Paris-Roubaix pedigree: Two finishes but nothing to write home about.
Sticking with the “Danish coffee club,” the next rider on our list is Asgreen. The former Tour of Flanders winner has been sailing against the tide this season with illness dismantling the Quick-Step classics corp and leaving them beaten before a pedal had been pushed. How much motivation, let alone juice, can be left in the tank after such a bruising few weeks, and how many of the riders will have their minds focussed on a much-needed break rather than the ordeal of taking another hiding from their rivals?
Lefevere will not allow his riders to switch off, and truthfully the riders have too much pride to sink without a trace, but without optimal health it’s hard to see where the results will come from. Zdeněk Štybar has been on the podium twice in his career and he goes into the race under the radar again, how far can the former world cyclocross champion go if he’s still suffering?
Paris-Roubaix pedigree: Sixth in 2021.
At 29, the Frenchman has been the revelation of the season, transforming himself from a decent rider to next-level athlete capable of competing for top honors. It’s remarkable what can happen if you switch from Cofidis to Jumbo-Visma in the space of a few months. At the Tour of Flanders a few weeks ago Laporte finished ninth but he was arguably stronger than that result given the crash he suffered and the amount of chasing that he had to endure.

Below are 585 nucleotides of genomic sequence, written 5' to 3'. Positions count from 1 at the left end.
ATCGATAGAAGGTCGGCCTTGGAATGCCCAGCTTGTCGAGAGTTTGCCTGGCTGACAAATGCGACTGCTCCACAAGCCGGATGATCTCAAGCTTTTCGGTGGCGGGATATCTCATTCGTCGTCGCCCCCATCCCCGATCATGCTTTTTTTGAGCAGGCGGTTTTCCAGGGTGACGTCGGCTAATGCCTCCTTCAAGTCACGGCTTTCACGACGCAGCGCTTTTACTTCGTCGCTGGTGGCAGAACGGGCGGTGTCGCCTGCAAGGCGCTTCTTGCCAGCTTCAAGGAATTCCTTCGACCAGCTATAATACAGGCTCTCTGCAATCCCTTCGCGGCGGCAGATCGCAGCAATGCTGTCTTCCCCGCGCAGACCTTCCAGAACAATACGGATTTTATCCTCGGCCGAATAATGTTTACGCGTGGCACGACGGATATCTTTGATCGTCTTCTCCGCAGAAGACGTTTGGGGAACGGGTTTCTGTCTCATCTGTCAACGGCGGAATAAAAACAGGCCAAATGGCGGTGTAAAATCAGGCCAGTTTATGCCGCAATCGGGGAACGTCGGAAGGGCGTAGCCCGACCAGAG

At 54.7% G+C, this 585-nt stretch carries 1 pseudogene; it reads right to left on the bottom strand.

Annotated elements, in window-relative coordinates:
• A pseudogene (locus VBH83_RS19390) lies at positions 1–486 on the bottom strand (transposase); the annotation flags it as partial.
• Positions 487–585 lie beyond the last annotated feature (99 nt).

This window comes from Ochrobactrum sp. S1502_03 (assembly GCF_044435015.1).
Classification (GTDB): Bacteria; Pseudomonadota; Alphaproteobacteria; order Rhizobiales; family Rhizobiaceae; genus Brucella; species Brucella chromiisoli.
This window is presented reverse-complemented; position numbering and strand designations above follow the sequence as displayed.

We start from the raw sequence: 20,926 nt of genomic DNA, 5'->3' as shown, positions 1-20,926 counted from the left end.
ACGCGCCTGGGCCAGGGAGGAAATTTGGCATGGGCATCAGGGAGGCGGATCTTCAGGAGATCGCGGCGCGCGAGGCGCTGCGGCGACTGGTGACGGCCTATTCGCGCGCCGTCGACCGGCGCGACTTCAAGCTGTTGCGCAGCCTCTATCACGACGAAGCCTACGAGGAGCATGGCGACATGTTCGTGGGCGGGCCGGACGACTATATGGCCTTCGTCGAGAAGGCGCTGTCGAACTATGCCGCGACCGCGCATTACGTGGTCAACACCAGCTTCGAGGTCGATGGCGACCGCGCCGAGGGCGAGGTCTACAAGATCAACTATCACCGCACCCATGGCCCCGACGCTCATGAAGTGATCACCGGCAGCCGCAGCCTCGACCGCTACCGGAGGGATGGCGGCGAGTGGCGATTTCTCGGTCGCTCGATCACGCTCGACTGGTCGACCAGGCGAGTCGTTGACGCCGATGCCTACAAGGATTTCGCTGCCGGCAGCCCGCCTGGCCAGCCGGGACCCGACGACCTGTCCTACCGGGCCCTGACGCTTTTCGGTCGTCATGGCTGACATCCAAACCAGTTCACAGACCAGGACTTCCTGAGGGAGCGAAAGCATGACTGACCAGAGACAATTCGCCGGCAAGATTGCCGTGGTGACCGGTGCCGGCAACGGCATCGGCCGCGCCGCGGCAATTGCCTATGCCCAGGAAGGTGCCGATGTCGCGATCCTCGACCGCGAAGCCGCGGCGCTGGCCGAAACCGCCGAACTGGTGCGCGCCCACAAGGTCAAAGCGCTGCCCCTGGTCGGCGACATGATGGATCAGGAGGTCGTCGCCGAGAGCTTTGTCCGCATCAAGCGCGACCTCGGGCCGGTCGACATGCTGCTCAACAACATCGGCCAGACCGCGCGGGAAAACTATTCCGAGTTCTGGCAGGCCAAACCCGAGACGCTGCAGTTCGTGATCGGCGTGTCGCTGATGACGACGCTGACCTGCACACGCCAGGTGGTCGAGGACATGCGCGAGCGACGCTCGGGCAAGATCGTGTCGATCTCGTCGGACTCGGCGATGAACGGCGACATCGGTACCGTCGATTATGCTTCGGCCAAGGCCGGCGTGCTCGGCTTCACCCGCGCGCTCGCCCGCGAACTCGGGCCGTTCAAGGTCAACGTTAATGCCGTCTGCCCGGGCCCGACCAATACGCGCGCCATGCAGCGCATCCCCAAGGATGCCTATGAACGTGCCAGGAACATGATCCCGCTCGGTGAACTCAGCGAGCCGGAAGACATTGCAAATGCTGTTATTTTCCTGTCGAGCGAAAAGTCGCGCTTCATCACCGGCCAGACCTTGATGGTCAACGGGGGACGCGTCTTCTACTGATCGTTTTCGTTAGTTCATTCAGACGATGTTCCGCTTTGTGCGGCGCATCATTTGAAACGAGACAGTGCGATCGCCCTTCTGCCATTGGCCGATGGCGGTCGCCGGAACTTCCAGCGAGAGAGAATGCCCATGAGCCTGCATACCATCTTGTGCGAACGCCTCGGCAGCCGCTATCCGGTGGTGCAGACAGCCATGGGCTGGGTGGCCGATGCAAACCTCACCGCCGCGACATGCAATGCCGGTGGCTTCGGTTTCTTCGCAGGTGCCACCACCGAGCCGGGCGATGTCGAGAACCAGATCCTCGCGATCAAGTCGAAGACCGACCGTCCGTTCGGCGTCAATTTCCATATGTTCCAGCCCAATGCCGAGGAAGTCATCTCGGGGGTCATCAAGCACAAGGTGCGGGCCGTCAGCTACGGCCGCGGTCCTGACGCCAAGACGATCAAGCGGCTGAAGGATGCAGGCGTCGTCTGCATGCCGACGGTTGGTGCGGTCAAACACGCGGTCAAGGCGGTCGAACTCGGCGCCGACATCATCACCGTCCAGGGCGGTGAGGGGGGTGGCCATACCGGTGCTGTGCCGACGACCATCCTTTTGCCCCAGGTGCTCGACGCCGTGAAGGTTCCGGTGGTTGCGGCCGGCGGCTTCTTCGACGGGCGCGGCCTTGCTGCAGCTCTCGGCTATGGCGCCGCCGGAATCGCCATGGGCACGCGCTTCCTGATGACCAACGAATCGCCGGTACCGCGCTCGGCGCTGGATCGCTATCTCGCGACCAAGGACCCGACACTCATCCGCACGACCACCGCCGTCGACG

A top result is certainly conceivable on Sunday and with van Aert along for the ride, the team have a much welcome morale boost. Laporte will have to be at his savvy best if he is to feature at the pointy end of the race but his fast finish will mark him as a potential dark horse.
Dylan van Baarle
Team: Ineos Grenadiers
Paris-Roubaix pedigree: One top-20, back in 2018.
The Dutch rider may not have won a race since last spring’s Dwars door Vlaanderen, but he’s been mighty close to ending that run with second in both the Worlds and the Tour of Flanders in recent months. There’s no doubt that the 29-year-old has the quality to land a monument and he heads into the “Hell of the North” as one of Team Ineos’s leading cards to play.